April 25 - Day 1
Mere hours after ice-out

It was opening day weekend as it is officially known around The Park. The weekend when on the last saturday of the month of April, trout fishing season officially opens (The official date changes occasionally - Check regulations). This year the date was April 26th. I wanted to get a good campsite, so I headed up to The Park early, arriving at the Rock Lake permit office at 8:30am, finding that the office was already open and with a small line-up of people inside. I had picked up Jeffrey McMurtrie, a fellow Algonquinite and friend as we partnered up to paddle in my canoe.

By 9:15am we were at the access point and ready to go. Our actions well practised and smoothly performed we were on the water within 30 minutes of acquiring our permit. Yippee! More time to paddle and relax.

Access#9 Rock Lake
Ready to Go! Jeffrey is ready for a paddle at access#9

The weather that morning was sunny and warm. We learned that during the night before the ice had gone out on Rock Lake. Our timing couldn't have been better. The water at the landing was very high and there was still snow to be found in the bush and around the parking lot in the shadows. We departed around 9:20am and emerging onto Rock Lake proper fifteen minutes later. After another long winter it was a heavenly sight, the lake was like glass, there were even a few small icebergs floating around. The sky was slightly overcast which made for pleasant paddling, as well as the fact that there was no one else on the water. Opening day was awesome as usual.

Rock Lake cottage
After a long winter: Jeffrey soaks in the greenery as we pass a cottage on Rock Lake

A little after 10:00am Jeffrey and I made landfall, settling in on the familiar campsite on Rose Island. It had a great southwest view, as well as the nearby cliffs of Rock Lake to the northwest.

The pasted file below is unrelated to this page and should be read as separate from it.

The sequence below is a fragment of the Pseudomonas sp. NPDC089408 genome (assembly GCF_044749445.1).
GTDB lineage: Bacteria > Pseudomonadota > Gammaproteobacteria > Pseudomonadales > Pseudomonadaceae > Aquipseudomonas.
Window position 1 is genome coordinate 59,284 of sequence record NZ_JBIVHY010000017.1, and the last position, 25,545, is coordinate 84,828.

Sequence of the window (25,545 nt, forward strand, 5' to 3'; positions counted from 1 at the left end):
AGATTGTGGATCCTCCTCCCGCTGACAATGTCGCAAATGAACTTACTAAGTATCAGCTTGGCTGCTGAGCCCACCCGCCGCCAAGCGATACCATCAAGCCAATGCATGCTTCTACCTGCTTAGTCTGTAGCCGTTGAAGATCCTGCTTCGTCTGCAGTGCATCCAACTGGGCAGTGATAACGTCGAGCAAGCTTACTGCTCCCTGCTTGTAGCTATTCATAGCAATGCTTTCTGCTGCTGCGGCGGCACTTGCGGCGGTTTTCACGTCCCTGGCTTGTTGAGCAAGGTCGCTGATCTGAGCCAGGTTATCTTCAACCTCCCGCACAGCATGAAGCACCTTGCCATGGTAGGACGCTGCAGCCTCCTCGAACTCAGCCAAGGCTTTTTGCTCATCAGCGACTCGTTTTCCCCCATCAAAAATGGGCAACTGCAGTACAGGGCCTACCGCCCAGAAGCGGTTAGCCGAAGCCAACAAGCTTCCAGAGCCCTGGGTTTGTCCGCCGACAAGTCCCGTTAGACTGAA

Jeffrey and I went about the business of setting up camp. Rather then have to collect firewood, we bought a few bags at the permit office, this helps support local economies as well as giving us more time to spend doing less labour intensive duties. I love to collect and chop firewood. However, it has become a sort of tradition to pay for the firewood on the first canoe camping trip of the season, especially when you're camping on an access lake. i.e. access=easy access.

Around 11:45am "Stainless" showed up (solo), arriving in his red kevlar canoe. We greeted Stainless and helped him unload his canoe at the sloped rock landing. Later on in the day "Paddlin" (Dave & Jeanine) arrived and lastly Jeff Proppe. Jeff was the newbie. New to camping, new to the Algonquin Adventures community and we welcomed him with some wine, smoked sausage and cheese around a warm fire as we shared our stories.

Rock Lake canoeist

Stainless arrives at Rose Island, Rock Lake

The overcast sky thickened in the late afternoon and tarps were strung up around the fire-pit to keep out any rain that might fall.

At the neighbouring campsite, another friend and highly experienced Algonquin Park individual by the handle of "Bo" showed up, I like to call him "Master Bo", as he is a master especially when it comes to trout fishing. Bo & wife Sheila set up camp and the rest of us dropped in for a visit, their campsite only being a three minute walk away.

Trapped canoeist
”Stainless" uses his rubber boats to play a joke: “The trapped canoeist"

Later on in the evening, "Swede" dropped in for a visit, appearing out of the darkness like a phantom. Swede was camped at the campground and had paddled over to say "Hi" and share a few laughs. We had quite the crowd: six on our site plus one visitor and next door 2 more folks, plus a dog.

Campfire camaraderie
Stainless, Swede, Jeff P & Paddlin share good times around the fire

I went to bed around 10:30pm that night. I had pitched the tent under some Cedar trees. This proved to be a good idea as we had a thunderstorm roll in less than an hour later. The rain was not heavy, but what rain there was, had less of an impact thanks to the overhanging canopy of the cedar trees. It was a gentle thunderstorm, the kind with thunder that rolled and echoed with mostly cloud to cloud lightning. I drifted off to the sound of thunder booming miles away.

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